As employers plan for paying various health care reform fees, one question that arises is whether the fees owed are tax deductible. In particular, it has been unclear whether the fees paid pursuant the Affordable Care Act to fund the Patient-Centered Outcomes Research Institute (“PCORI”) would be deductible business expenses under Section 162 of the Internal Revenue Code (the “Code”). On June 7, 2013, the Office of the Chief Counsel of the IRS released a memorandum concluding that, in general, the payment of the PCORI fee should be tax deductible as an ordinary business expense.
Health care reform established PCORI to study medical treatment practices and outcomes in the U.S. To help fund PCORI, health care reform adopted Code sections 4375-4377 which require issuers of specified health insurance policies and sponsors of certain self-insured health plans to pay an annual fee to help fund PCORI, beginning with plan or policy years ending after September 30, 2012. For plan and policy years ending after September 30, 2012, and before October 1, 2013, the applicable dollar amount is $1. For plan and policy years ending after September 30, 2013, and before October 1, 2014, the applicable dollar amount is $2. For plan and policy years beginning on or after October 1, 2014, and before October 1, 2019, the applicable dollar amount is further adjusted to reflect inflation in National Health Expenditures, as determined by the Secretary of Health and Human Services. The applicable dollar amount is then multiplied by the average number of lives covered by the plan or policy to come up with the bottom line dollar amount owed. That amount is then reported on IRS Form 720 (which has been updated for this purpose).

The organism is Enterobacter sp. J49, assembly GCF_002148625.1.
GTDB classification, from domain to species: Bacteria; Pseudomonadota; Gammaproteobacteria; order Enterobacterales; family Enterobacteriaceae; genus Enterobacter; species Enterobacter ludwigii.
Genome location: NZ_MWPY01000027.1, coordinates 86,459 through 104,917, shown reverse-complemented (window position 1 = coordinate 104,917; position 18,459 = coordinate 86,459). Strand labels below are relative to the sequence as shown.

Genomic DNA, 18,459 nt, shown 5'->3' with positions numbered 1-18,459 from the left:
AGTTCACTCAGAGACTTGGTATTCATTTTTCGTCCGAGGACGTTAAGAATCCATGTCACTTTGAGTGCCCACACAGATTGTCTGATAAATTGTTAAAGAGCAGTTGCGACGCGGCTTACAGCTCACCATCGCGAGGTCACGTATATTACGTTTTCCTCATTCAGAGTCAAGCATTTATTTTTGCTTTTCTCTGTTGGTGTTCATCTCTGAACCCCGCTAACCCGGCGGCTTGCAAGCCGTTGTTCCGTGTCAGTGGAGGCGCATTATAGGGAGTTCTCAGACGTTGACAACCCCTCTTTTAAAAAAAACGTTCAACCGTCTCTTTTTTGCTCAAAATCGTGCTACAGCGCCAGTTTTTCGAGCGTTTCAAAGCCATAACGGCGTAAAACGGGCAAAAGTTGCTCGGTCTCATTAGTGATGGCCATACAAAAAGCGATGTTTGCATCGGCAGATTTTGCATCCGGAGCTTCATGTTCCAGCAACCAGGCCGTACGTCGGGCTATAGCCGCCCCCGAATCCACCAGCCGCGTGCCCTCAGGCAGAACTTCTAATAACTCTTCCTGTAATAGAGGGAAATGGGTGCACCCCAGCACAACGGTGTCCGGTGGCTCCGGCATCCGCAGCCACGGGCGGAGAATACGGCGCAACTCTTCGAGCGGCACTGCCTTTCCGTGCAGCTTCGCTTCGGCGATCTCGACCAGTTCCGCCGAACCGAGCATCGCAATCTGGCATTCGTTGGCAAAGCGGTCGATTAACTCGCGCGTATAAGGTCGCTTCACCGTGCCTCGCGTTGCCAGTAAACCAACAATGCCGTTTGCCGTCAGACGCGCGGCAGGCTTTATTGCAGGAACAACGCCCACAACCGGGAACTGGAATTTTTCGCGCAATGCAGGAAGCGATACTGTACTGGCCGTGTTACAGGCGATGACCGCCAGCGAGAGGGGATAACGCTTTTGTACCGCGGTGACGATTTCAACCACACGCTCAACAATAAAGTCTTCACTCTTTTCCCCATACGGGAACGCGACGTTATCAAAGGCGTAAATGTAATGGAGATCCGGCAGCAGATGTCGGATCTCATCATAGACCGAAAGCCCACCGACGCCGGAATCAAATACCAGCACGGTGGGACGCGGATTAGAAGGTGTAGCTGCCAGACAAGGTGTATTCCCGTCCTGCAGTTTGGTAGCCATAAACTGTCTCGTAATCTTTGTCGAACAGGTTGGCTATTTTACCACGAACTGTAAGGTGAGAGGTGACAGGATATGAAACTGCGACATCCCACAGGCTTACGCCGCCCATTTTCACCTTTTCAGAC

The IRS Chief Counsel memorandum opining that these fees generally are deductible business expenses provides helpful additional guidance for employers as they calculate and determine their PCORI fee liability.